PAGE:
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Brain Tumor Center

Patient and Family Education

Childhood Brain Stem Glioma

What is Childhood Brain Stem Glioma?

 

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The brain controls memory and learning, senses (hearing, sight, smell, taste, and touch), and emotion. It also controls other parts of the body, including muscles, organs, and blood vessels.

A brain tumor is an abnormal growth of tissue contained within the skull; it can be benign (without cancer cells) or malignant (contains cancer cells). Other than leukemia and lymphoma, malignant brain tumors are the type of cancer that occurs most commonly in children.

Cancer found in the brain often has started somewhere else in the body and has spread (metastasized) to the brain. This overview covers a type of tumor, cerebral astrocytoma, that starts in the brain (a primary brain tumor).

Brain stem gliomas are tumors located in the area of the brain called the brain stem, which connects the spinal cord with the brain and is located in the lowest portion of the brain, just above the back of the neck. Gliomas may grow rapidly or slowly, depending on the grade of the tumor. The grade of a tumor is determined by examining its cells under a microscope to see how similar the cells are to normal cells. Cells from higher-grade, more abnormal-looking tumors usually grow faster and are more cancerous than cells from lower-grade tumors.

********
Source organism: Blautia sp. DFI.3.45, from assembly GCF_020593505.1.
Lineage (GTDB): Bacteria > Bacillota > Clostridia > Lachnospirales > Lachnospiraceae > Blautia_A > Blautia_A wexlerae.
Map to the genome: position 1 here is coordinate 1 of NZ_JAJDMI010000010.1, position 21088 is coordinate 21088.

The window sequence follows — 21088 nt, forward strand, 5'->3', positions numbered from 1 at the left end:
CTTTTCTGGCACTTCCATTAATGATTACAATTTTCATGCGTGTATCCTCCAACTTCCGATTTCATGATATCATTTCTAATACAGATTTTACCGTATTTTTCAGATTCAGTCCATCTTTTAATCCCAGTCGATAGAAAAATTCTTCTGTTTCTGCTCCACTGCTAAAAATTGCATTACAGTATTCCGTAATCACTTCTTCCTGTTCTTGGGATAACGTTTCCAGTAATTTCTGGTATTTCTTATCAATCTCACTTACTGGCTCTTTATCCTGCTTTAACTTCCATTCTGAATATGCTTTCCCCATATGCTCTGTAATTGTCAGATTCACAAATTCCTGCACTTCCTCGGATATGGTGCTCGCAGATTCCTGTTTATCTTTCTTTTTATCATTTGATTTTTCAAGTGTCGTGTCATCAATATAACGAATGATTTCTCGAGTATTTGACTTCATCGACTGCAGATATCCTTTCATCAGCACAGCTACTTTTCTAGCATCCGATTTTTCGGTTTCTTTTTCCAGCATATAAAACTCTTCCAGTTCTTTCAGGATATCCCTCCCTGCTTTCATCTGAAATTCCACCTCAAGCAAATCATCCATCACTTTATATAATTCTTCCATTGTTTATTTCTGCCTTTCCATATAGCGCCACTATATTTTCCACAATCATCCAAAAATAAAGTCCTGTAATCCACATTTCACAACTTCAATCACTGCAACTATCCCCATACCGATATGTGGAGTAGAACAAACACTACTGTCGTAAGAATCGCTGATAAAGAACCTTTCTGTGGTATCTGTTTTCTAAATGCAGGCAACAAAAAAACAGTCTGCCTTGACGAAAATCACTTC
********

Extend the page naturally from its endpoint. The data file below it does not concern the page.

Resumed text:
If your child has symptoms that may be caused by a brain tumor, his or her doctor may order a computed tomographic (CT) scan, a diagnostic test that uses computers and x-rays to create pictures of the body, or a magnetic resonance imaging (MRI) scan, a diagnostic test similar to a CT scan using magnetic waves instead of x-rays.

Often, surgery is needed to determine whether there is a brain tumor and what type of tumor it is. The doctor may surgically remove a small sample of the tumor tissue and examine it under a microscope. This is called a biopsy. Sometimes a biopsy is done by making a small hole in the skull using a needle to extract a sample of the tumor.

A child's treatment and chance of recovery (prognosis) depend on the type and size of tumor, where it is located within the brain, and his or her age and general health.


This page was last updated on: September 22, 2009.